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With 2014 quickly coming to a close, many admins are reflecting about Exchange Server's current state and are wondering what lies ahead in the new year. And many have questions about how the roles of on-premises Exchange, hybrid Exchange and Office 365 will evolve, now that Microsoft is following a "cloud-first" approach for delivering updates.
We polled our Exchange Server experts to get an idea of what the industry will see in 2015. Here, they give their predictions about potential changes and new features Exchange admins could see in 2015, including how hybrid Exchange comes into play, closer integration with Office 365 and possible Exchange security improvements.
Exchange MVP Michael Van Horenbeeck, product manager, E-Now
I'm eagerly awaiting the release of the next version of Exchange. I don't expect this version to "rock our worlds" like Exchange 2010 did when it was released in 2009, but I expect it to be an evolution of what we already have today, very much like how Exchange 2013 compares to Exchange 2010. No one benefits from disruptive changes anyway; they only lead to complex deployments and potentially complex migrations. In the past, it's been challenging to move from one version of Exchange to another version. With the architectural changes in 2013, this should be much easier, provided you are already running Exchange 2013. We'll have to wait for the first implementation to be the judge of that, but I'm really optimistic there.
I also hope that Microsoft finally comes up with some solutions for the challenges organizations face in hybrid deployments. I'm slightly biased on this topic because of my predilection for hybrid deployments; however, hybrid customers cannot easily exchange Free/Busy information with other hybrid customers. There are challenges around managing recipient types between on-prem and the cloud, and cross-premises permissions are still not possible. So, hopes are going out that Microsoft is able to address these problems in the next version too. Anything that makes the interaction between the on-prem world and Office 365 easier is a huge win for customers and consultants.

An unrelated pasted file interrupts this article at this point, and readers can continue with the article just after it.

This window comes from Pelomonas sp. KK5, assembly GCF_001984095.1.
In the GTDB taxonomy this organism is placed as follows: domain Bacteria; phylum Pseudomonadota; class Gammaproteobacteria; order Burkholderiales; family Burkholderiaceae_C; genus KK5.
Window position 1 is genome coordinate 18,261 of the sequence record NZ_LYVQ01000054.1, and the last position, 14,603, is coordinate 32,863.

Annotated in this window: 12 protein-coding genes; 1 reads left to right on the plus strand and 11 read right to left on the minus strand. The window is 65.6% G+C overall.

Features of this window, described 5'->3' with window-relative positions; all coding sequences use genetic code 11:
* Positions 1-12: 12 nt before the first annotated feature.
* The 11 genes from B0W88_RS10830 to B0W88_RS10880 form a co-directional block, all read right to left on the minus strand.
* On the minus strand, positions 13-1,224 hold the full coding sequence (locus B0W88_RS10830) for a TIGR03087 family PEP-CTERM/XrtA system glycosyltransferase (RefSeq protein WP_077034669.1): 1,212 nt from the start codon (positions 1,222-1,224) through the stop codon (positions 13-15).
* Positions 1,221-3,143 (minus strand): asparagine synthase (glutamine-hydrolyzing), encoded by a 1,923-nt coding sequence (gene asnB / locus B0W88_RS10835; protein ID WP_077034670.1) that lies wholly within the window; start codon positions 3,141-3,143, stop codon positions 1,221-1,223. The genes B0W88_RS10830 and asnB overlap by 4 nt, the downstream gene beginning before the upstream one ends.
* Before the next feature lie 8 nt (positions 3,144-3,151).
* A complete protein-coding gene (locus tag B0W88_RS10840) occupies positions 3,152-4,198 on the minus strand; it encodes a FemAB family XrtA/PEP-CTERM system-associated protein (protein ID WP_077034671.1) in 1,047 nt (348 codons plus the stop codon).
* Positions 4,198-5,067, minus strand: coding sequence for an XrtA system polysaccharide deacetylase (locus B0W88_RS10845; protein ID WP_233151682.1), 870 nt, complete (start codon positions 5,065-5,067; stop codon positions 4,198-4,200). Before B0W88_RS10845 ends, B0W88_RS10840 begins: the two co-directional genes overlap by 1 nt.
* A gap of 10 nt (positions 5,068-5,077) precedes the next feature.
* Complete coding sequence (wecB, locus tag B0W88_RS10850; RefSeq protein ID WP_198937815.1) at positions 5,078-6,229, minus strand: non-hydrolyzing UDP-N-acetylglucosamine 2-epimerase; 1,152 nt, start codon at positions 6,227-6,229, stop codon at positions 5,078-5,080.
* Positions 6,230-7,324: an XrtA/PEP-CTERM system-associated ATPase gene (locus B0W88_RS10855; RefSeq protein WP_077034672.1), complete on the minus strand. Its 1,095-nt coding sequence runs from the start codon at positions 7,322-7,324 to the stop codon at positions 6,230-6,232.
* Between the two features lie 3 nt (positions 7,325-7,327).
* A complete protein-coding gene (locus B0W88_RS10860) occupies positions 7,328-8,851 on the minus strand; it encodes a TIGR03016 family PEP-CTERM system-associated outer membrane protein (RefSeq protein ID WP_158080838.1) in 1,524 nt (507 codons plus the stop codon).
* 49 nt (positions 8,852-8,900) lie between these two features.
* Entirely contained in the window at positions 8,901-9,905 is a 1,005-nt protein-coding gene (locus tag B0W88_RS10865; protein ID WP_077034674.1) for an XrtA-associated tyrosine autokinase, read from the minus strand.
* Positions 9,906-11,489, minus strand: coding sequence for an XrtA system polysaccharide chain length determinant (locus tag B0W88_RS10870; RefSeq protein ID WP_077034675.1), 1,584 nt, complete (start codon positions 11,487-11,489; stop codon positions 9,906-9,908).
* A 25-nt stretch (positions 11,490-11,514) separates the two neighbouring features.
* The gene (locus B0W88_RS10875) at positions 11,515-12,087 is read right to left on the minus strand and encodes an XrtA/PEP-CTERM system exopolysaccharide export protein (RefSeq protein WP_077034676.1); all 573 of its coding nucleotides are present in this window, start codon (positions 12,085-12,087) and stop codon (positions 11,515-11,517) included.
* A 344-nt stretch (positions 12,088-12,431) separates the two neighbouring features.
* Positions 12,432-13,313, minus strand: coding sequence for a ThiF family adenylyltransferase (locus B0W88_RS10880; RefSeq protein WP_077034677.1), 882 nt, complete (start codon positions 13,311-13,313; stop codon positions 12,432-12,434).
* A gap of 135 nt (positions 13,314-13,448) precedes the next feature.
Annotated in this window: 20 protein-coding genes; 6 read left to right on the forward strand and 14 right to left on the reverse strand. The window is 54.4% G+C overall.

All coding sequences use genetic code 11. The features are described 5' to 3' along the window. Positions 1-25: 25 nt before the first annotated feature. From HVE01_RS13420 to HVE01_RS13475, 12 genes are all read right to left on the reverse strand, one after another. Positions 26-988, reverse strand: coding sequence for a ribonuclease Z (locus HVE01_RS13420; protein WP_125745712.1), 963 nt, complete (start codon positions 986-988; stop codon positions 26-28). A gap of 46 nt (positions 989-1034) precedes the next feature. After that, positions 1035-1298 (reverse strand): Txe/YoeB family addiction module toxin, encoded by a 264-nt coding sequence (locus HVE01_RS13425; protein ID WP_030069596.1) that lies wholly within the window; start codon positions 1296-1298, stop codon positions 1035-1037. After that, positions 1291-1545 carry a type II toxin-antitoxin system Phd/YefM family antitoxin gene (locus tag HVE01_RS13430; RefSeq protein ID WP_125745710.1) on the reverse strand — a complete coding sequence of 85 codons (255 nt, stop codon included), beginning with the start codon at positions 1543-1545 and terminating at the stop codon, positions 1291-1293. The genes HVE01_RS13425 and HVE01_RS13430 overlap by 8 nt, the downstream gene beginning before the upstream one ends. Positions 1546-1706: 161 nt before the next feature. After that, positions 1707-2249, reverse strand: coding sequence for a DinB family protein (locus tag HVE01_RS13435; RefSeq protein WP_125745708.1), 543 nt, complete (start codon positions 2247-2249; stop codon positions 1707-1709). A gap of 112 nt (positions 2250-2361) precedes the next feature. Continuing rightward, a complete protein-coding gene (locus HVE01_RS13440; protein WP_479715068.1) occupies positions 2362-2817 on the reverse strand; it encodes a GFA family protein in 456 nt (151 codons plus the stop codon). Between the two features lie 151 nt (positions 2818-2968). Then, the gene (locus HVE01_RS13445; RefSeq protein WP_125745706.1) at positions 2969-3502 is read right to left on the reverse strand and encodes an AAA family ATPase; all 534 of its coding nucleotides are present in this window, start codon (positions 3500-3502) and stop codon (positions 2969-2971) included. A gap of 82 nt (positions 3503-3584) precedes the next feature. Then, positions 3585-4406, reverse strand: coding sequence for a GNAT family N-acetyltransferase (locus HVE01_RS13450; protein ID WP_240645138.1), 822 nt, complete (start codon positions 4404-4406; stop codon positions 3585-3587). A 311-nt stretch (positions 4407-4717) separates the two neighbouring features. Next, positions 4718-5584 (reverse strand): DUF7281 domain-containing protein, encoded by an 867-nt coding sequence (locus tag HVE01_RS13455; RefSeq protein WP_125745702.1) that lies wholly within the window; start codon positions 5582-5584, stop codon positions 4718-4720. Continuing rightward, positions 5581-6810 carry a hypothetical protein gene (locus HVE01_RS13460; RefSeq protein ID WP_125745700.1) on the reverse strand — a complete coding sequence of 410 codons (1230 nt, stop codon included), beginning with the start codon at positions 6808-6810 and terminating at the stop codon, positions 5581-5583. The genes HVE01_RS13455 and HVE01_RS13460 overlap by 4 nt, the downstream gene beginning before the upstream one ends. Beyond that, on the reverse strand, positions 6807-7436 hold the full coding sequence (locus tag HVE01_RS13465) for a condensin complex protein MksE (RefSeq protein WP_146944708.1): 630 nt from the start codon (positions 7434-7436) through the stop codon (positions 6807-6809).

It wouldn't be too surprising to see an even tighter integration between Office 365 and Exchange in the next version. Given the efforts Microsoft has put into Office 365, this would also make a whole lot of sense. Microsoft already mentioned that some workloads (e.g., Clutter) would not make it to the on-premises world because of the underlying technical challenges. But what if a customer really likes a feature but doesn't want to move to the cloud just yet? In such cases, why not go hybrid and allow on-premises customers to consume specific workloads in Office 365 through a hybrid deployment? That way, customers that really want a specific feature but don't want to go "all-in" into the cloud can still have their on-prem deployment but enjoy some of the benefits of the cloud. A good example of something that already exists today is the "Online Archives" where the primary mailbox is on-premises, but the archive is hosted in Office 365.
Exchange MVP Steve Goodman, technical architect, Ciber UK
We'll see Microsoft double quotas again in Office 365, giving users a cool 100 GB mailbox to play with. Maybe we will see an update to Office 365, allowing customers who use DirSync to remove on-premises Exchange management tools after a migration is completed. On-premises, I'll bet we will see some sort of implementation of Groups -- as it's too good to ignore. Finally, I think we'll see Microsoft cave in and provide better tuning options for Exchange in a virtual environment. Some of these may be a pipe dream, but an Exchange MVP can hope, right?
Kevin Beaver, information security consultant, Principle Logic
Microsoft Exchange has evolved into a powerful messaging system. The real weaknesses come with hair on top, and I suspect we're going to continue to see more of that in 2015. I'm not convinced there's a lot more Microsoft can do in terms of shoring up some of the user- and administrative-borne weaknesses in Exchange. They are certainly not able to convince management that security needs to be taken seriously -- the real root of most security challenges.
If there's an ideal feature that could be integrated into Exchange, it would be tighter security controls around phishing. It's a growing threat that seems to have no bounds. I think Microsoft could play a better role in keeping malicious links and content out of users' inboxes, because once that content reaches the user, all bets are off.
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